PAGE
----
While some farmers may look at the world of marketing as unfamiliar ground, farmers of Sta. Ignacia, Tarlac’s Hardinero Agriculture Cooperative found that they can tame the trade game and be champions so long as they persevere. Through their participation in the Department of Agriculture’s (DA) TienDA Farmers and Fisherfolks’ Outlet, they have proven that the best merchants in agriculture are the producers themselves.

No traders

Launched in 2017, TienDA is a market linkage scheme conceptualized by Secretary Emmanuel Piñol to provide producers a venue to directly sell their products to consumers at farmgate prices.

“It seeks to eliminate unnecessary layers of traders in the supply chain, thereby allowing farmers and fisherfolks to command fair and reasonable prices for their produce. It also benefits the consumers as they are able to buy fresh and cheaper agri-fishery goods from the outlet,” Carolyn Castro, DA marketing specialist explained.

In a setting similar to trade fairs, products sold at TienDA range from raw and processed products of rice, fruits, highland and lowland vegetables, among others.

Every month, the DA invites farmers/ farmers’ groups from nearby areas such as Region 3, 4A, 4B, and Cordillera to participate in their regular TienDA, which is usually done every last Thursday and Friday of the month at the DA grounds in Quezon City. Some of their Regional Field Offices (RFOs) also conduct local TienDA’s in their areas of operations.

Ready to be agripreneurs

Before joining TienDA, the Hardinero Coop members used to sell directly to farmers at small volumes.

Since their registration in 2016, they were invited by local government units and national agencies to participate in trade fairs. They also catered to customers who walked into their office in Sta. Ignacia to buy milled rice.

“It was challenging for the group. Members had to wait for the coop to sell all the consigned products before they were paid. Sometimes, we could not accommodate everyone who came to us because we do not have enough capital,” coop chair James Tejada Ocampo narrated.

They also struggled in maintaining the quality of rice that they sold as some farmers do not have the capacity to properly dry their produce.

Through the assistance that they received from the DA, Department of Agrarian Reform, and the Bureau of Plant Industry, Hardinero members eventually improved their farming strategies. The group was also a recipient of various technology interventions, which helped them reduce the cost of their farm expenses. Yet, the most remarkable for Ocampo was the market opportunity that presented itself to them.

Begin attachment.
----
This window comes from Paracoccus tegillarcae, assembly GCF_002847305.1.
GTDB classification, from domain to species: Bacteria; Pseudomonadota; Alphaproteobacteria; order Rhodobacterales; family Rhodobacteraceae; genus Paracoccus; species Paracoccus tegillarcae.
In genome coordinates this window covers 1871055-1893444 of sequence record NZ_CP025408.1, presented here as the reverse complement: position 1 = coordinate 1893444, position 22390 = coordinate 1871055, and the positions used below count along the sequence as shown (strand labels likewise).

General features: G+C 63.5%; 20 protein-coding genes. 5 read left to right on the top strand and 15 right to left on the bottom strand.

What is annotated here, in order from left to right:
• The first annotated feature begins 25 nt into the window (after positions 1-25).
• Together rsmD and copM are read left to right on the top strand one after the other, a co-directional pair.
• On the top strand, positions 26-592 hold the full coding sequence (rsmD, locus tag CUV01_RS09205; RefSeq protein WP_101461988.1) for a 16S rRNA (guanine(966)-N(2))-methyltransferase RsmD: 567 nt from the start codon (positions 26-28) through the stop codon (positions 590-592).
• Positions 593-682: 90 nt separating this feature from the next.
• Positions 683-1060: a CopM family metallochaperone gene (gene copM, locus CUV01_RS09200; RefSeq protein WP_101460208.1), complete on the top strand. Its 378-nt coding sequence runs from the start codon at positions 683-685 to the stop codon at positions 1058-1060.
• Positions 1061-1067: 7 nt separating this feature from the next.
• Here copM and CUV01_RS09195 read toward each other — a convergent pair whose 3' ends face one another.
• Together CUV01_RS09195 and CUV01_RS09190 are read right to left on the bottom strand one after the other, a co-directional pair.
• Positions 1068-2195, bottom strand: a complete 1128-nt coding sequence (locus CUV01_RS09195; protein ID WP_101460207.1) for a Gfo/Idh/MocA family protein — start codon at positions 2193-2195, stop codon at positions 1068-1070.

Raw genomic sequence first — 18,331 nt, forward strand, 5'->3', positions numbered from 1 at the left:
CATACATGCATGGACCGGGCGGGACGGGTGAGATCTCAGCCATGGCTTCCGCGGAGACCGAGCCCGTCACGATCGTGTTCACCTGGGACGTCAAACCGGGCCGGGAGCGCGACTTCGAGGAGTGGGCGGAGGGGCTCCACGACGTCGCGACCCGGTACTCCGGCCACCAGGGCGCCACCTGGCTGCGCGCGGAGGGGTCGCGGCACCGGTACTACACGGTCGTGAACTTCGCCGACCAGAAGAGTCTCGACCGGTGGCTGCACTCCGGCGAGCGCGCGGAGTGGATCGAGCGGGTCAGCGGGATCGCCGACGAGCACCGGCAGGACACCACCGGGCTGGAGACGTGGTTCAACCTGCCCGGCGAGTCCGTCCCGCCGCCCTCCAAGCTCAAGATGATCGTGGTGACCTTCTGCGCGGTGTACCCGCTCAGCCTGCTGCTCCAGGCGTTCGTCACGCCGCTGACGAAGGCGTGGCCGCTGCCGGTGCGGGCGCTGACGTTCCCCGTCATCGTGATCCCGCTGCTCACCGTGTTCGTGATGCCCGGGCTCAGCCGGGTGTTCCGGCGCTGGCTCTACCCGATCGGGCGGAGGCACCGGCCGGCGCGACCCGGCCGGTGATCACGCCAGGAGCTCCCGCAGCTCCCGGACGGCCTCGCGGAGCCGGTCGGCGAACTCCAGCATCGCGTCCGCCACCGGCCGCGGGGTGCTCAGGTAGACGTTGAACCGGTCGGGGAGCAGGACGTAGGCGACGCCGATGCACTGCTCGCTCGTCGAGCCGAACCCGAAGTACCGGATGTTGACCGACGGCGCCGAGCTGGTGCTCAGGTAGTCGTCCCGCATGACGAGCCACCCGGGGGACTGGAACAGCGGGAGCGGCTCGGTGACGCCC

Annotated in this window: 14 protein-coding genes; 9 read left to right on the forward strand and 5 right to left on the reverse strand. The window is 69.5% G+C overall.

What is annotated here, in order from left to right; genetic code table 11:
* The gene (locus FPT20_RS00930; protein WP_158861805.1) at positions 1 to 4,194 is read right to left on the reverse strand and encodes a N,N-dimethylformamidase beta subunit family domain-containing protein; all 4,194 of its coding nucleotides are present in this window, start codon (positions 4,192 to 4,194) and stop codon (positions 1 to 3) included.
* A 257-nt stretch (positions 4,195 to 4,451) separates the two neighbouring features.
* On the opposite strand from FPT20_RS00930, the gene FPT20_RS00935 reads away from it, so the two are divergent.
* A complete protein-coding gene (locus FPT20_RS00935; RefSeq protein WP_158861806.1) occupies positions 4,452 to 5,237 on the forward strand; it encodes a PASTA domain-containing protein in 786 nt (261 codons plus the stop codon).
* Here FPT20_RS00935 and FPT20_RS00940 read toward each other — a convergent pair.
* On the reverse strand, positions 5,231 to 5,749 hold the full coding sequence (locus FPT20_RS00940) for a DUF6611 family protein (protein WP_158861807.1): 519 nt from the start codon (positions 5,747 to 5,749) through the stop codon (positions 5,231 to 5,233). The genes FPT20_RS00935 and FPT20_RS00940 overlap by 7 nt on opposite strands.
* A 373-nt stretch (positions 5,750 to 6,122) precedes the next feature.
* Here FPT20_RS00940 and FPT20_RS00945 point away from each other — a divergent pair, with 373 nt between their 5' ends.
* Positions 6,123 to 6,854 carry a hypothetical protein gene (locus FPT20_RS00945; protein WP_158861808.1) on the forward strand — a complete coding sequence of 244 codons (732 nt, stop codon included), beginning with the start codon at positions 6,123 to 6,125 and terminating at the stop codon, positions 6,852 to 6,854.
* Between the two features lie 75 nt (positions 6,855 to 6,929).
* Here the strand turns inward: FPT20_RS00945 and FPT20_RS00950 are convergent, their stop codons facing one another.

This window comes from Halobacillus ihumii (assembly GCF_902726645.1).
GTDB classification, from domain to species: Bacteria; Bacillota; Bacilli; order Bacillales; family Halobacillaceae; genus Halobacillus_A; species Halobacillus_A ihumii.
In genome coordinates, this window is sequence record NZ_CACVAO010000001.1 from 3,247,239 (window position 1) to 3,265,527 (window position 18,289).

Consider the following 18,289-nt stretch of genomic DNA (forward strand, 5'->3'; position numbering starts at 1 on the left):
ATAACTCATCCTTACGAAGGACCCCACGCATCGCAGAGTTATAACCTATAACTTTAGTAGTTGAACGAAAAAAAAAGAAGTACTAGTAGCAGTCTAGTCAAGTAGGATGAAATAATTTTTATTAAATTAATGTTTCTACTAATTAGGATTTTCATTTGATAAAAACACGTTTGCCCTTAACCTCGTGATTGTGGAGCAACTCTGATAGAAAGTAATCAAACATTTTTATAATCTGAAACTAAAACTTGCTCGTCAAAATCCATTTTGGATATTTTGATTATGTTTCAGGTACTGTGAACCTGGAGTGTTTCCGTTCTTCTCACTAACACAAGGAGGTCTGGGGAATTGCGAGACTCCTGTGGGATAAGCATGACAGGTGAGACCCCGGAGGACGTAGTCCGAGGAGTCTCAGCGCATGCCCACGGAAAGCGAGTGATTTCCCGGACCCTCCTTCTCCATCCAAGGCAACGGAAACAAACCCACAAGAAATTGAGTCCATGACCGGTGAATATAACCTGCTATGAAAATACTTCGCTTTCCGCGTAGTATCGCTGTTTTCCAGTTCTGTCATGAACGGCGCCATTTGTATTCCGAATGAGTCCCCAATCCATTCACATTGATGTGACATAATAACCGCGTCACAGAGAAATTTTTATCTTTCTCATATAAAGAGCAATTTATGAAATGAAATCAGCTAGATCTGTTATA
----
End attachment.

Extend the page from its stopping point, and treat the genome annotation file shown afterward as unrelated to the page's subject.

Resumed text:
In 2018, just as the group was storing a huge volume of milled rice supply, the DA-RFO 3 endorsed it to join in the TienDA outlet.

When they began selling there, the coop’s representatives needed not to adjust because they have had similar experiences with consumers early on. However, they sought assistance in transporting their products, to which the DA-RFO 3 kindly responded.

“The DA-RFOs are providing necessary assistance to participating farmers/ groups until they are able to promote their products on their own,” Castro noted.

At present, Hardinero is among the regular producer-participants in TienDA. Ocampo confirmed that they can now consolidate and sell 200-400 sacks of milled rice at 25kg/sack every month at the said outlet.

“We buy rice from farmers and members based on the prevailing market price, plus a P0.10/kg incentive for members. During production, they also pay lower prices for our regular services offered, such as rental of farm tractor, dryer, and harvester,” Ocampo disclosed.

At TienDA, the coop sells milled rice at P875/sack (25kg/sack) or P35/kg, lower than the current market price of P38-39/kg.

Closing the gaps

Other farmer-groups are also participating in TienDA-related activities in the country.

“This is one of the advocacies of the DA to ensure available and affordable food for Filipinos, and for farmers to have a sustainable market opportunity,” Castro said.

For the Hardinero coop, challenges did not remain in their hands. They have acquired their own vehicle to transport their goods to the market, and their group is also expanding.

“The farm interventions have helped our members reduce their expenses and the TienDA washed our marketing problems away. We have also created more jobs for other people through our added services in the coop, and we are happy to help our clients have access to affordable, quality rice,” Ocampo elaborated.

Today, they are focused on maintaining their strength as more farmers show interest in joining them. Recently, they welcomed 27 new members of the coop. They are also aiming to push for better quality of their products so as not to waste the trust that their customers have bestowed on them.

“As farmers, we now see the fruits of our labor and we are enjoying them. I learned that a farmer is not only meant to stay in the farm, but they can also venture into agribusiness,” the 42-year-old chairperson realized.

This story was published on PhilRice Magazine April – June issue. Read: https://www.philrice.gov.ph/e-magazine/

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Philippine Rice Research Institute (PhilRice) is a government corporate entity attached to the Department of Agriculture created through Executive Order 1061 on 5 November 1985 (as amended) to help develop high-yielding and cost-reducing technologies so farmers can produce enough rice for all Filipinos.

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